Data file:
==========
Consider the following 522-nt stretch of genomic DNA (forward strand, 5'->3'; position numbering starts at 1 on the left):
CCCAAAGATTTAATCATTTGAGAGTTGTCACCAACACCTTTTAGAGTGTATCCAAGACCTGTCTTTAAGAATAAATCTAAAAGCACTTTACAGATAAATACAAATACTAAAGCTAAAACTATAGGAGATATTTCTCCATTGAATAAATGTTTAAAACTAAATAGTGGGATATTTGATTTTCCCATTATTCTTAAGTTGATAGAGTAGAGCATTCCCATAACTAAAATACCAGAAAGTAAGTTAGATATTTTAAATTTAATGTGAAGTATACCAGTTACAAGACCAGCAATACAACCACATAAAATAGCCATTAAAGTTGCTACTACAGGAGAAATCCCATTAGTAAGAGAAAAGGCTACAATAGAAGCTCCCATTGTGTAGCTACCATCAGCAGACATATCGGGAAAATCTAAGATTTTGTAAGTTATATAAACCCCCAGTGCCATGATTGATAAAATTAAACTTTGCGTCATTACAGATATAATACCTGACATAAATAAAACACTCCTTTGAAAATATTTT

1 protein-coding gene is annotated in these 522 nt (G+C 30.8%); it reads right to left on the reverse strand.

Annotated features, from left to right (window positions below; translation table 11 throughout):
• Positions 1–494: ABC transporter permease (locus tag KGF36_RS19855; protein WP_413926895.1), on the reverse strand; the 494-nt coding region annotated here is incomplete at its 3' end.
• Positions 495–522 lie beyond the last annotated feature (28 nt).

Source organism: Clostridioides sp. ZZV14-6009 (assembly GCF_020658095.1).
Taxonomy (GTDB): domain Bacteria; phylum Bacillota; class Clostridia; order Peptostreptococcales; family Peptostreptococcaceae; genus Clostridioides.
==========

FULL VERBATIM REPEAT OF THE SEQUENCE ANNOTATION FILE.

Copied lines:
Consider the following 522-nt stretch of genomic DNA (forward strand, 5'->3'; position numbering starts at 1 on the left):
CCCAAAGATTTAATCATTTGAGAGTTGTCACCAACACCTTTTAGAGTGTATCCAAGACCTGTCTTTAAGAATAAATCTAAAAGCACTTTACAGATAAATACAAATACTAAAGCTAAAACTATAGGAGATATTTCTCCATTGAATAAATGTTTAAAACTAAATAGTGGGATATTTGATTTTCCCATTATTCTTAAGTTGATAGAGTAGAGCATTCCCATAACTAAAATACCAGAAAGTAAGTTAGATATTTTAAATTTAATGTGAAGTATACCAGTTACAAGACCAGCAATACAACCACATAAAATAGCCATTAAAGTTGCTACTACAGGAGAAATCCCATTAGTAAGAGAAAAGGCTACAATAGAAGCTCCCATTGTGTAGCTACCATCAGCAGACATATCGGGAAAATCTAAGATTTTGTAAGTTATATAAACCCCCAGTGCCATGATTGATAAAATTAAACTTTGCGTCATTACAGATATAATACCTGACATAAATAAAACACTCCTTTGAAAATATTTT

1 protein-coding gene is annotated in these 522 nt (G+C 30.8%); it reads right to left on the reverse strand.

Annotated features, from left to right (window positions below; translation table 11 throughout):
• Positions 1–494: ABC transporter permease (locus tag KGF36_RS19855; protein WP_413926895.1), on the reverse strand; the 494-nt coding region annotated here is incomplete at its 3' end.
• Positions 495–522 lie beyond the last annotated feature (28 nt).

Source organism: Clostridioides sp. ZZV14-6009 (assembly GCF_020658095.1).
Taxonomy (GTDB): domain Bacteria; phylum Bacillota; class Clostridia; order Peptostreptococcales; family Peptostreptococcaceae; genus Clostridioides.